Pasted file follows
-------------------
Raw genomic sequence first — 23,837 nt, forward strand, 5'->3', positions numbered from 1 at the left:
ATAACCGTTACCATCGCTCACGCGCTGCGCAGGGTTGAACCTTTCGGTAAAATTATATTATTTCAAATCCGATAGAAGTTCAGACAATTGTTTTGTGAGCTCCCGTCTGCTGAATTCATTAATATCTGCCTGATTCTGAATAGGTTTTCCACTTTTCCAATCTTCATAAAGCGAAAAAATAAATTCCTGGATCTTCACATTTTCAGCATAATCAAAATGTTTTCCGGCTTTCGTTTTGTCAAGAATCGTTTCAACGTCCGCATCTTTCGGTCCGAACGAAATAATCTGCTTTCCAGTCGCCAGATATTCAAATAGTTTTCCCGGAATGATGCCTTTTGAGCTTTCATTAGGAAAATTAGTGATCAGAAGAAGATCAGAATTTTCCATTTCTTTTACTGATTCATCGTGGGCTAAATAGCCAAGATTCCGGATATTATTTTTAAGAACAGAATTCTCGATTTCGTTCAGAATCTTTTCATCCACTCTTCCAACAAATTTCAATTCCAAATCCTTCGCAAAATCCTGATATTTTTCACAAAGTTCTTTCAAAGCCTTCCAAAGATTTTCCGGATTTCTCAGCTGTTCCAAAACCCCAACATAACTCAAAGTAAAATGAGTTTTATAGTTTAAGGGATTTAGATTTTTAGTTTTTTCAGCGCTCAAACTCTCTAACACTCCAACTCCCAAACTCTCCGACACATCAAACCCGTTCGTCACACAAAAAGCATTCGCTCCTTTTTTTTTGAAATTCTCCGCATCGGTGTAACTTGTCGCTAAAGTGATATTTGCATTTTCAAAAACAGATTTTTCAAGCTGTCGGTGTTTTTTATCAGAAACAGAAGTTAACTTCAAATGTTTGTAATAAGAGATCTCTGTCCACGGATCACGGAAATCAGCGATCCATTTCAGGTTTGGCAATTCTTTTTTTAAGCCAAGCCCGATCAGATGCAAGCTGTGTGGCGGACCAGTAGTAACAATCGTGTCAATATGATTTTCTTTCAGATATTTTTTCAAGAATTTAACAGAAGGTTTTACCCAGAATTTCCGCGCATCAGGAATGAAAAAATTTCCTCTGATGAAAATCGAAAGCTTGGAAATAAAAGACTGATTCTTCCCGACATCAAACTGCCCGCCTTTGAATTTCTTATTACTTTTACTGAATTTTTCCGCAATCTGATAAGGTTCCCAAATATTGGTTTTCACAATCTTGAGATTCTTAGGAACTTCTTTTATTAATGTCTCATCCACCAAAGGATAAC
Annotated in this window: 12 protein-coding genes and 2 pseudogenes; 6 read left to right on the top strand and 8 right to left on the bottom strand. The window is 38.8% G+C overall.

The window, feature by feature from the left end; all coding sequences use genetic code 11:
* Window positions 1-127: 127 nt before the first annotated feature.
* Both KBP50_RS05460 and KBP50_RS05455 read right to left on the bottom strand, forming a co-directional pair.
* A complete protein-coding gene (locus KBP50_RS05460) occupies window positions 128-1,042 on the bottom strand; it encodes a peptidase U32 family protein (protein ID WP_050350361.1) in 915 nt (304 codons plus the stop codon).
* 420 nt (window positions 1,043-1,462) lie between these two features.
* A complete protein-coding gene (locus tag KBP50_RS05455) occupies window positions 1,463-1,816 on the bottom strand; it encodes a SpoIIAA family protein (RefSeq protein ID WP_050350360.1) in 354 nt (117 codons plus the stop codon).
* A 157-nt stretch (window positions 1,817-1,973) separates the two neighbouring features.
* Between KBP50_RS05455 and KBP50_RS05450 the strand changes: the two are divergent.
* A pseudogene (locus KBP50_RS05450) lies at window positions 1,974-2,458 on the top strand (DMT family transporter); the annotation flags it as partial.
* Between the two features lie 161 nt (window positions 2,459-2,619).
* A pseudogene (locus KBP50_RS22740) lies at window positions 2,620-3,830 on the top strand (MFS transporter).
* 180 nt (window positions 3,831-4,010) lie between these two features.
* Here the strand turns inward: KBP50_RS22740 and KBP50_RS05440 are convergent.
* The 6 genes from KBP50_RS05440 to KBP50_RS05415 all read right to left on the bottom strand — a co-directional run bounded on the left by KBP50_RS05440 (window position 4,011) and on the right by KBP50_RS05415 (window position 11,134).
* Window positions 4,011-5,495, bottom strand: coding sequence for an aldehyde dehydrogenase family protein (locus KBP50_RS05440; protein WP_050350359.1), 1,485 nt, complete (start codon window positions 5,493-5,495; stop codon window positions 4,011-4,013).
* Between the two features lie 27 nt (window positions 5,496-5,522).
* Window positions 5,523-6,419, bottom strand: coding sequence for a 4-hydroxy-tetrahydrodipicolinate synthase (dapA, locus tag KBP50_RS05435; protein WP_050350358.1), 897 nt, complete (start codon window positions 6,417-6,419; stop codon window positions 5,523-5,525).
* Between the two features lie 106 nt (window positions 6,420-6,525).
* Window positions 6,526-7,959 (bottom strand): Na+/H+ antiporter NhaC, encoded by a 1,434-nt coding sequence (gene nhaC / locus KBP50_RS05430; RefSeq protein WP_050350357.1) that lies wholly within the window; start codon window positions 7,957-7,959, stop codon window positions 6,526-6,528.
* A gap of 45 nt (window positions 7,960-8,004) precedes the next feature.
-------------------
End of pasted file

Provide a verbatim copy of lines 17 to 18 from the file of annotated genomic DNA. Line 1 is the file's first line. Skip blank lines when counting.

* The 6 genes from KBP50_RS05440 to KBP50_RS05415 all read right to left on the bottom strand — a co-directional run bounded on the left by KBP50_RS05440 (window position 4,011) and on the right by KBP50_RS05415 (window position 11,134).
* Window positions 4,011-5,495, bottom strand: coding sequence for an aldehyde dehydrogenase family protein (locus KBP50_RS05440; protein WP_050350359.1), 1,485 nt, complete (start codon window positions 5,493-5,495; stop codon window positions 4,011-4,013).